Memory Chips: A High Bar for Qimonda
Few businesses are as unforgiving as the one in which Kin Wah Loh has spent his career: computer memory chips. Makers of so-called dynamic random-access memory (DRAM) have a difficult time differentiating their products from those of competitors, and the winner is usually the company that can deliver the most performance for the lowest price in the shortest period of time.
"If the speed is not there, you are punished," says Loh, Malaysian-born chief executive of German chipmaker Qimonda (QI), which may not be a household name but whose products are present in most households.
Spun out in 2006 from Infineon (IFX), the former chip unit of German engineering giant Siemens (SI), Qimonda is the world's third-largest DRAM maker behind Korea's Samsung Electronics (SSNHY) and Hynix Semiconductor (HXSCF). It supplies memory chips used in Microsoft (MSFT), Sony (SNE), and Nintendo (7974.T) game consoles, as well as Hewlett-Packard (HPQ) and Lenovo (LNVGF) PCs and other products such as mobile phones and TV sets.
Yet Loh seems surprised when asked why anyone in his right mind would want to spend his life in the rough-and-tumble DRAM industry. Rather, he seems pleased to find himself in the corner office, one of the few foreigners to achieve that status at a German company. "I don't believe I am cleverer than others," he says over lunch at Qimonda's headquarters in a Munich suburb. "Somehow or other I'm always at the doorstep of opportunity."
Loh is obviously being modest. No run-of-the-mill manager lasts for long in the chip business, which has been especially brutal in the past year. Because of oversupply, memory prices plunged industrywide throughout 2007, including a 29% drop in the fourth quarter alone, according to market watcher Gartner (IT). As a result, Qimonda sales plunged 56% from a year earlier, to $810 million, in the quarter ended Dec. 31, the company's fiscal first quarter. Qimonda clocked an operating loss for the quarter of $932 million, more than total sales.
In the boom-or-bust DRAM business, such huge losses are offset by massive profits during upswings—if all goes well. Still, investors are clearly concerned. Qimonda shares on the New York Stock Exchange have fallen more than two-thirds, to 4, since their 2006 initial public offering.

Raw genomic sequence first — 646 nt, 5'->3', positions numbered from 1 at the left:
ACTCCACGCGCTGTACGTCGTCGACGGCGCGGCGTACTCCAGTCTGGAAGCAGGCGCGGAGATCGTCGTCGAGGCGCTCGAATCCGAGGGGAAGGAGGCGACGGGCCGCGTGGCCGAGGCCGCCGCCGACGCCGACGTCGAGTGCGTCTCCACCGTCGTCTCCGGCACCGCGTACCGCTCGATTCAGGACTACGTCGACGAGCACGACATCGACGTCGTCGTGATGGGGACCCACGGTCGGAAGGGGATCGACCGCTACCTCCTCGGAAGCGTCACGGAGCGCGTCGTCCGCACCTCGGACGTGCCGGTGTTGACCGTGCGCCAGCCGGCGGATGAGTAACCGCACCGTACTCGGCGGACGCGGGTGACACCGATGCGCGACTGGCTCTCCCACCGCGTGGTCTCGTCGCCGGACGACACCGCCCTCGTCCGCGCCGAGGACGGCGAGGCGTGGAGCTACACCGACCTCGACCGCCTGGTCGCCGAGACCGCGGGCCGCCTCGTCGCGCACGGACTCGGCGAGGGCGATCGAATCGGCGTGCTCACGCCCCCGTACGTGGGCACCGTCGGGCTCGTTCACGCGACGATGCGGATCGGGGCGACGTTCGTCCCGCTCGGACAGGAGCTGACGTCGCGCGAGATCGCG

Qimonda also faces severe competitive pressure. The company is the largest maker of memory chips for games, and in 2007 it clung to its No. 3 position among chipmakers, with a 12.6% market share, according to Gartner. But it faces a stiff challenge from Tokyo's Elpida Memory (ELPDF), which bumped Qimonda to fourth place in the overall market in the fourth quarter of 2007. "Qimonda's current position is delicate. That's the best way to put it," says Andrew Norwood, semiconductor industry analyst at Gartner.
The 53-year-old CEO is taking the pressure in stride. "I enjoy the challenge," says Loh, who began his career at the Malaysian operations of Siemens in 1978. Loh, who studied chemical engineering at the University of Malaya in Kuala Lumpur, worked at a Siemens components plant in Malacca, where he got his first exposure to the memory chip business.
Painstaking German Engineers
In 1991, Siemens transferred Loh to a components plant in the Bavarian city of Regensburg as part of an effort to promote managers from outside Germany. There he gained valuable experience in dealing with the German mindset. Loh found German engineers more likely to question their superiors, and also prone to plan extensively before taking action. He says he grew to appreciate the questioning. But he learned that he sometimes had to cut short the planning process and insist on action.
Siemens sent Loh back to Asia in 1992 as general manager of the components business in Singapore. When Siemens spun off its semiconductor unit in 1999 to create Infineon, Loh became president of the new company's Asian operations. He joined Infineon's management board in 2004 and became of head of memory products in 2005. That position made him the logical choice to head Qimonda when Infineon, in an effort to reduce exposure to the volatile memory business, spun off a stake in the unit in 2006. "They all pointed at me," Loh recalls. (Munich-based Infineon remains Qimonda's majority shareholder.)
The IPO in August, 2006, came only months before the industry entered the latest cyclical decline. The current year also will be tough, Gartner says, because of lower-than-expected demand for computers with Microsoft's new Vista operating system.
Loh has responded by delaying construction of a new factory in Singapore and cutting spending on research and development. At the same time, Qimonda is rolling out a new memory technology known as "buried wordline," which uses less power and generates less heat. The technology, which will extend battery life in portable applications, could help Qimonda products stand out in what is considered a commodity business. "We see some light at the end of the tunnel," Loh says, noting that prices show signs of stabilizing.
Gartner analyst Norwood says industry watchers are impressed with Qimonda's technology plans for the next several years. "On paper, it looks like a compelling long-term road map," Norwood says. "All they have to do is demonstrate that they can get it to work."